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Saturday, October 4

Didn't we put our best boys to work in i-banking?

Over the years I saw and wondered at the recruitment patterns at I-banks and other top notch financial institution. They took BTechs, MBAs and PhDs, in Mathematics, Computer Science and even Physics. These were some of the best brains around, armed with the best education our society offered. And we hoped we were in secure hands.

Only that the mess we see now tells us we were not. It is one thing to be able to crunch numbers, to be able to understand and beat complex dynamics of markets, to churn profits years after years for your employers. Putting it all in perspective and seeing the big picture is another. When profit is the only marker one gets judged by, soon or later it will stop mattering where it came from. It has happened again and again but alas ! our greed gets better of us every time.

I think, at one level, it all comes back to the familiar question of responsibility of science. Just because something can be done, should it be done? Packaging bad intentions into a intellectually stimulating exercise and putting your best boys on executing it, the fault has to lie with those at the helm. For those who just played along, without worrying about where all this might lead to, here is a exchange between two famous mathematicians/scientists (I fail to recall the names right now) that seems to describe their mental state:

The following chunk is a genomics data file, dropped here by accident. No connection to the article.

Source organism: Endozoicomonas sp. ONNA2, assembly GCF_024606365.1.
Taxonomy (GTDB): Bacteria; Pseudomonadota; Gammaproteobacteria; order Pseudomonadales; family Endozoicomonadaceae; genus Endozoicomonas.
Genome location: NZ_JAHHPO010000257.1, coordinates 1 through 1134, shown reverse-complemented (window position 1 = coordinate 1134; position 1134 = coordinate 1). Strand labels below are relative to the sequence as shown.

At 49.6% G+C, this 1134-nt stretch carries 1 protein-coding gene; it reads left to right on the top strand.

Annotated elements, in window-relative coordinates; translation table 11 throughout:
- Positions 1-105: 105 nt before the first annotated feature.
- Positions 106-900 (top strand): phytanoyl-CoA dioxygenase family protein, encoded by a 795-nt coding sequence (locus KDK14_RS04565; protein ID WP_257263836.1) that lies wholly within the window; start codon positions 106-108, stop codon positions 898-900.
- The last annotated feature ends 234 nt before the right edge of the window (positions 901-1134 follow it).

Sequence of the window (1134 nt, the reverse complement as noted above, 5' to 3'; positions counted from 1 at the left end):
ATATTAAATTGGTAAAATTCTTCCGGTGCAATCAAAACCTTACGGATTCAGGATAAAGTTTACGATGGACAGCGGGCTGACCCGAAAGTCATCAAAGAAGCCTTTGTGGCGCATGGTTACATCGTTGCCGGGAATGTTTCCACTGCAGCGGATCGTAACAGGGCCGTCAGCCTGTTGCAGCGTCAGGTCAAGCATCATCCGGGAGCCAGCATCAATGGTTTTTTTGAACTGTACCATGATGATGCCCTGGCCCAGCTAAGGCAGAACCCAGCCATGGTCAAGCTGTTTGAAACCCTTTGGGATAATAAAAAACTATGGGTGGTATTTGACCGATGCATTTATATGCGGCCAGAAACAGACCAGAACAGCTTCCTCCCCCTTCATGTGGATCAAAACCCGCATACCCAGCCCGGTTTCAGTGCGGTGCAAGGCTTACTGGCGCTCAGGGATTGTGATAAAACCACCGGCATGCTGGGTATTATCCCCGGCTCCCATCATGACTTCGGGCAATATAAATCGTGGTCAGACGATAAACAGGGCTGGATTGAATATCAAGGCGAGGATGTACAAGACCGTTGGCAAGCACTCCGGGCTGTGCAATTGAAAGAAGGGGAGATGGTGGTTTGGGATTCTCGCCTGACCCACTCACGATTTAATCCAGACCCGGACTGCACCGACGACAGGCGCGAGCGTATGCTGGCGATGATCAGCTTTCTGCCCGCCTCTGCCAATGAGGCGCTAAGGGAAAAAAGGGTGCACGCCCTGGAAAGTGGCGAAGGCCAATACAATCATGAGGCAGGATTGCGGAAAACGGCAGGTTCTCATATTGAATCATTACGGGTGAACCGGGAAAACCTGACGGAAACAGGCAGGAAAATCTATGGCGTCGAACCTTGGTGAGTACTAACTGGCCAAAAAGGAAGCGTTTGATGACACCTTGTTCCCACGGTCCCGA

"If I can prove that you would die 10 minutes from now, though that thought will sadden me a little, the joy of being able to prove something like that will outweigh it easily."

And then again, if I am being paid millions to prove that, even better.

2 comments:

Anonymous said...

Hi,
Great to read your article. Would be happy if you can go in more detail. There are scores of article on the global financial meltdown, analysing the reasons, blaming, and discussing the signs of the dangers etc.etc. But I do not see much of the articles predicting the likely future scenario. For example:1. Will Ibank again rise up with the same vigor and vitality as it had?
2. Will the speculations in the market stop?
3. Will the regulators rein in the market durably and more strongly?
4. How abt the best boys now? Where are they going to go now? Is it not likely that these best boys would again pull through these tough times and again make the situation the same?
5. Do we have a historical precedence of this sort?
Thank you for your time.

Anonymous said...

Reminds me of the Frankenstein monster. There is so much similarity between him and the I banking industry. Both are products of great minds, both turn to haunt their creators and others too and both never die as long as we chase them.